In the beginning of the novel, Elie’s father Shlomo Wiesel is a respected Jewish community leader in Sighet. He was held in the highest esteem by the community and his advice and knowledge was frequently sought (Wiesel 22). Unfortunately, Shlomo Wiesel made the same mistake as other Jews, and decided to ignore the warnings about the Nazis. Before everything started, Elie even asked his father to sell everything and move to Palestine, but his father told him, “I am too old, my son, too old to start a new life. Too old to start from scratch in some distant land…”(Wiesel 27) . Soon after, the Nazis come into Sighet and formed two ghettos. While been in the smaller ghetto waiting to be moved, the Wiesel’s family former maid, Maria, offers to hide the family in her village, but once again Elie’s father declines the opportunity.
In the memoir, Night, Elie Wiesel remembers his time at Auschwitz during the Holocaust. Elie begins to lose his faith in God after his faith is tested many times while at the concentration camp. Elie conveys to us how horrific events have changed the way he looks at his faith and God. Through comments such as, “Never shall I forget those moments which murdered my God, my soul, and turned my dreams into dust,” he reveals the toll that the Holocaust has taken on him. The novel begins during the years of 1942-1944 in Sighet, Transylvannia, Romania. Elie Wiesel and his family are deported and Elie is forced to live through many horrific events. Several events such as deportation, seeing dead bodies while at Auschwitz, and separation from his mother and sisters, make Elie start to question his absolute faith in God.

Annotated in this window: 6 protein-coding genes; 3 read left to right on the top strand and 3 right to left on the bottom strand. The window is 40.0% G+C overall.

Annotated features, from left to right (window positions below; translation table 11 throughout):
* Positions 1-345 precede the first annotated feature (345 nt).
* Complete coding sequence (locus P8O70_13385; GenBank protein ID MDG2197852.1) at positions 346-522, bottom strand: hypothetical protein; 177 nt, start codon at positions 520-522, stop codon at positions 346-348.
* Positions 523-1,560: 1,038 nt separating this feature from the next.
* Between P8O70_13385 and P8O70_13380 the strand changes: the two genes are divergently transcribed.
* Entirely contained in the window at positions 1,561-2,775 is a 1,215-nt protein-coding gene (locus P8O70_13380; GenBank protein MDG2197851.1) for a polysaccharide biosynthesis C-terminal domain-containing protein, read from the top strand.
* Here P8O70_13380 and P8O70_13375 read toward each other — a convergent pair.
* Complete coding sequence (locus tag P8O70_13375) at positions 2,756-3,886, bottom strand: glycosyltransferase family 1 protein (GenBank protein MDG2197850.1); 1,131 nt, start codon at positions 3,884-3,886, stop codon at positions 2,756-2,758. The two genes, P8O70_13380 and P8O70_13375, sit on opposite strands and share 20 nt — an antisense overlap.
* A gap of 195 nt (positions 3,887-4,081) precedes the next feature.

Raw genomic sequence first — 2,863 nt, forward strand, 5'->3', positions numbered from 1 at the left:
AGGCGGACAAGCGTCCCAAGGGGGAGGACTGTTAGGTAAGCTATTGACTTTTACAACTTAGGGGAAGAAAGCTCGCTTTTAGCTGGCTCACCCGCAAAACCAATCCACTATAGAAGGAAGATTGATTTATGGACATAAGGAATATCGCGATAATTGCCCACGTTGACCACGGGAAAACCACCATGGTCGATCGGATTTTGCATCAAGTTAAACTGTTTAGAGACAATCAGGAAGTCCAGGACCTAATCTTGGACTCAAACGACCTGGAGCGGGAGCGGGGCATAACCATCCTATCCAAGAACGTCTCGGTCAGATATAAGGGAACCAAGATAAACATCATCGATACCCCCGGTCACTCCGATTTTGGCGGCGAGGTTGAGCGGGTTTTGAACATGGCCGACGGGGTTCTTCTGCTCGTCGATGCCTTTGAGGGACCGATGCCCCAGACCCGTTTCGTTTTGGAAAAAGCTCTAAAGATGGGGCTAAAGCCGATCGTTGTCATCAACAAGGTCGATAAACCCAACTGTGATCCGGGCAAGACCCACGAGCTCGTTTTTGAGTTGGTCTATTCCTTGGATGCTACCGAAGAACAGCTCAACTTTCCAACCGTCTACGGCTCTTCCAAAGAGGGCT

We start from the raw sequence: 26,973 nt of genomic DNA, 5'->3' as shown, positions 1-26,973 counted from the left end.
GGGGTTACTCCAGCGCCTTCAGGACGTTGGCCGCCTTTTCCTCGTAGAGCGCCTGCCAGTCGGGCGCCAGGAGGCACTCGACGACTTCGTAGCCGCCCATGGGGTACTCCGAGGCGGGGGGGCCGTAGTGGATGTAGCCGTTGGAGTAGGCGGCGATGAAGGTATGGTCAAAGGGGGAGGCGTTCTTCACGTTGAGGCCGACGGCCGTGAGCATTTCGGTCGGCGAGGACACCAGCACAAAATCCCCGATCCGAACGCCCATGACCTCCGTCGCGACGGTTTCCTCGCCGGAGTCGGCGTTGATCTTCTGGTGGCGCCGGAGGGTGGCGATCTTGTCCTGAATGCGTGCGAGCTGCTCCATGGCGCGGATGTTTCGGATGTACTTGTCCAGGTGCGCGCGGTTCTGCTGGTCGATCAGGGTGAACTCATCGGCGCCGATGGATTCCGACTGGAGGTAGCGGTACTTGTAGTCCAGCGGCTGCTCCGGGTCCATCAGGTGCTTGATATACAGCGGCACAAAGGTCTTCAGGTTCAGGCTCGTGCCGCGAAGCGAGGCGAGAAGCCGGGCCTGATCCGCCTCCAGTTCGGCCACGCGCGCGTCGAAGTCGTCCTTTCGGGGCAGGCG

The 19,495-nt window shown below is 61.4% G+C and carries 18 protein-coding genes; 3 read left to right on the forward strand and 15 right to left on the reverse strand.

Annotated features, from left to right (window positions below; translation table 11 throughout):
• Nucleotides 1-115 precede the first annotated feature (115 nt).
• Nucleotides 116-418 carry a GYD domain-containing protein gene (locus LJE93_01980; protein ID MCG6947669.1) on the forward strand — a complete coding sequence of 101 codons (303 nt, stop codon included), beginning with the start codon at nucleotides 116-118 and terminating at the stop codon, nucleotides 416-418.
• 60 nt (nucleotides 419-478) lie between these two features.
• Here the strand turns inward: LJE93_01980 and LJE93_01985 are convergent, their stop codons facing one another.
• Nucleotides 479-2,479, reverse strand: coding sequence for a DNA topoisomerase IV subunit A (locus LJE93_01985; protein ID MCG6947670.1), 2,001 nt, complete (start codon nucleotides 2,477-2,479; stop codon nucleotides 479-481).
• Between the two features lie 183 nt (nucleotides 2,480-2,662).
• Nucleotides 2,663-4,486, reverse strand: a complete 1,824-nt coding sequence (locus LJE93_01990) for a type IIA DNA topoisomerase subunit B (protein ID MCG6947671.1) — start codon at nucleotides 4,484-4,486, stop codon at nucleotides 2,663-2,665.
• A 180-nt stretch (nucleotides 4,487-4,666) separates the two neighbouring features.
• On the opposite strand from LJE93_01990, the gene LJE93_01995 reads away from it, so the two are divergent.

Elie Wiesel, a Jewish boy, lives in Sighet during World War II with his mother, father, and two sisters, and he is very religious and wanted to study Judaism. However, there were warnings by some people that Jewish people were being deported and killed. Although no one believes these warnings, Elie and his family are taken to a ghetto where they have no food. After being in the ghetto Elie and his father are separated from Elie’s mother and sister because of selection and were placed in cattle cars where they had no room. They are taken to Auschwitz where they suffer from hunger, beatings, and humiliation from the guards which causes Elie’s father to become weak. By now Elie loses his faith in God because of all he has been through. Lastly, Elie’s father dies just before the Jews are liberated and Elie sees his reflection in the mirror but does not recognize himself because he looks like a skeleton.
Elie had to somehow move on with his life, a seemingly impossible task. After he became a free man it dawned on him that he had to speak for those who were silenced by this atrocity. He made it his life's mission to inform people of his story not for pity, but for prevention, “…that is why I swore never to be silent whenever and wherever human beings endure suffering and humiliation. We must take sides. Neutrality helps the oppressor, never the victim.” Elie made the best of a bad situation. As opposed to letting what happened to him resigned within him, he used it and opened up others and inform them. Elie later went on to win the Nobel Peace Prize for his brilliantly written memoirs of his experiences. He took the best of a bad situation. His circumstances pushed him to the limits. Instead of resenting the world and closing off, he used his knowledge to better mankind. Everyone is placed in dire circumstances at some point in time, some more difficult than others. Elie Weisel is an inspiration. Just like him we should never let the wrong doing of others break us, nd instead let them inspire